Crude oil began the post-midterm election day on the defensive. Not so much due to the result, however, which for a change yielded no major surprises. The Democrats failed to create the "Blue Wave" while the Republicans saw no "Red Repeat", and the Democrats took the House. 



Instead it was a continuation of the theme of ample supply and the risk to growth into 2019 that helped drive Brent crude oil down to key support at $71.5/barrel ahead of the psychologically important $70/b level. The introduction of US sanctions earlier this week against Iran failed to lift the market given the announcement that eight countries, including three of the world’s biggest importers, would receive waivers to carry on buying Iranian crude for up to six months. The US stated that this decision was in order to prevent a spike in the oil price and to allow other producers time to increase production.

Adding to the initial weakness overnight was the US Energy Information Administration who in its Short Term Energy Outlook for November raised its US crude output forecast for 2019 by 0.3 million barrels/day to a record 12.06m b/d while cutting global demand growth by 0.1m to 1.4m barrels/day. 

Having responded to Trump’s request for additional barrels to prevent the price from spiking, the subsequent $15 sell-off since early October has now instead increased the likelihood of production being scaled back in order to support the price. The Joint Opec/non-Opec Ministerial Monitoring Committee meeting in Abu Dhabi this coming weekend could now, according to delegates, include a discussion about cutting supplies into 2019. This occurs under the realisation that US sanctions against Iran may not yield as big a drop as feared while US production continues to ramp higher and the growth outlook for 2019 is being called into question. 

WTI and not least Brent crude oil both recovered on the back of this comment and in our opinion it confirms our view that Brent crude may stabilise following the recent weakness and stay within a $70 to $80/b range for the foreseeable future.

While Opec and Russia may use cuts to support $70/b, the US administration could potentially use some flexibility on its waivers to prevent the price from breaking above $80/b.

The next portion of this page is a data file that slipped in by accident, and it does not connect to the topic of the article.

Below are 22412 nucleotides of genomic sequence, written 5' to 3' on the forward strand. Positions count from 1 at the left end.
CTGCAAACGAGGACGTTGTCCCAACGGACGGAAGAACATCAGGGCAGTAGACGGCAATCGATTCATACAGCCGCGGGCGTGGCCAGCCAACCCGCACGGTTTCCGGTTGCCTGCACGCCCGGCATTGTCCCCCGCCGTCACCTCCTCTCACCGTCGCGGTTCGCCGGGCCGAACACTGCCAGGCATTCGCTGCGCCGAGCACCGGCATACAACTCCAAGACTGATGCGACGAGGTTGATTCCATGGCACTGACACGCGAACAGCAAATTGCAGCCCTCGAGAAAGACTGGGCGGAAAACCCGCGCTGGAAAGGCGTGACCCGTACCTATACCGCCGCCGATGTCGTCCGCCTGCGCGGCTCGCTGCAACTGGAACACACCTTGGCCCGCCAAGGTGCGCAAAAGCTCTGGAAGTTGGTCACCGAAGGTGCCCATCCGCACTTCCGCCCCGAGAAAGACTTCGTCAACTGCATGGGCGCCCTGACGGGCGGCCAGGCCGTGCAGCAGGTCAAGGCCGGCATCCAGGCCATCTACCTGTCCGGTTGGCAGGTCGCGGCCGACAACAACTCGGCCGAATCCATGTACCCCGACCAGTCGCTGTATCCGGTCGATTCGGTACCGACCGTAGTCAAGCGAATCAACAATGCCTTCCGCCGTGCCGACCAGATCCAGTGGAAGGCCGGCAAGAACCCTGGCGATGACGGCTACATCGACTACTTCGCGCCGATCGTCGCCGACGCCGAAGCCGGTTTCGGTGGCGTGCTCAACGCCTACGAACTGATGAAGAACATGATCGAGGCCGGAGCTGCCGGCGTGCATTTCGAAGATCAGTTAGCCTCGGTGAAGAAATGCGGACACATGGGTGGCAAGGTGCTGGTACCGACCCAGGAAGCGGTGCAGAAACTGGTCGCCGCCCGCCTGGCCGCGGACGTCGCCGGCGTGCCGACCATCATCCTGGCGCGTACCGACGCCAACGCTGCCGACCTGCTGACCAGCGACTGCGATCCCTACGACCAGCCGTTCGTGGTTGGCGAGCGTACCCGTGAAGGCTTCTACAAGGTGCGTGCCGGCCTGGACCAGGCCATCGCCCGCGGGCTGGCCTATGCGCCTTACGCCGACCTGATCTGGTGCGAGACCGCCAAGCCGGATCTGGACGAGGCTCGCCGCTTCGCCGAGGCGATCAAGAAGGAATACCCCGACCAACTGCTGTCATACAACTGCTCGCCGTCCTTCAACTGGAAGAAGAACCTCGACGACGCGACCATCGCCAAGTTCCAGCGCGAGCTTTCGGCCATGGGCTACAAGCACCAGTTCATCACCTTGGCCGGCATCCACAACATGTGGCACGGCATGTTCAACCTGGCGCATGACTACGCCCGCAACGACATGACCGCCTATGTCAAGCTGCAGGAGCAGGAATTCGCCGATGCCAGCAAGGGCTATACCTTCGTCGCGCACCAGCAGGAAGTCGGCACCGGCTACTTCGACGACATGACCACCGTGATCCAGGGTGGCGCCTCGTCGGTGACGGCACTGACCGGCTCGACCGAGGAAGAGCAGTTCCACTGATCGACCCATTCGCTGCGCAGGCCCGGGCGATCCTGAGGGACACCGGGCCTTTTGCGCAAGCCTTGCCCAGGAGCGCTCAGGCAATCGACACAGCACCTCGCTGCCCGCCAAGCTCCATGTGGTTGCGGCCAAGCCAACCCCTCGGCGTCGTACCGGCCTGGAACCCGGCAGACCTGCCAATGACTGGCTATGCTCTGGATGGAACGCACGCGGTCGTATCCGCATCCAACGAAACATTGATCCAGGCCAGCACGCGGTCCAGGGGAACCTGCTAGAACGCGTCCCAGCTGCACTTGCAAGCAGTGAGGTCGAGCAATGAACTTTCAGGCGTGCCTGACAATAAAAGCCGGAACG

Source: Saxo Bank

In order for this outlook to materialise, selling from hedge funds first needs to be reversed. Judging from the pace of selling during the five-week period to October 30, this may require more than verbal intervention. However, having cut bullish bets in WTI and Brent crude oil to 13- and 15-month lows respectively. it would almost take a fundamental shift in the market outlook for this to deteriorate further.

Rising refinery demand into December, the risk of unforeseen supply disruptions, lower spare capacity and not least action to curb supply will now be in focus as potential sources of support.

 

Later today at 15:30 GMT the EIA will publish its Weekly Petroleum Status Report and surveys support the American Petroleum Institute’s view that crude oil stocks will have risen for a seventh consecutive week. From a seasonal perspective, crude oil stocks tend to build until late November as demand from refineries slows while they undergo maintenance. The opposite is the case for gasoline and distillates stocks, which tend to drop due to lower refinery production. 

 

The current cold spell in the US, which on Tuesday saw Natural Gas jump by the most in two years, is also keeping heating oil supported. The combination of strong demand and lower refinery production has driven the stocks of distillate fuel oil, which includes heating oil, down to a seasonal four-year low and supported the WTI-Heating oil crack spread which following an 85% rally since July has reached $30/b, a five-year high for this time of year. 

While a continued build in crude oil will attract most of the attention, it is worth keeping an eye on both gasoline and distillate stocks as well. Strong crack margins should ensure a strong pick-up in refinery demand for crude oil – leading to lower stocks – once they return from maintenance. Based on a four-week average observation, US crude oil net imports reached a record low of 5.2m b/d in the previous week. This was primarily due to exports, again on a four-week average, running at 2.3m b/d, a near 0.5m b/d increase from a year ago. 

 

By Ole Hansen, Head of Commodity Strategy

 

Source: Action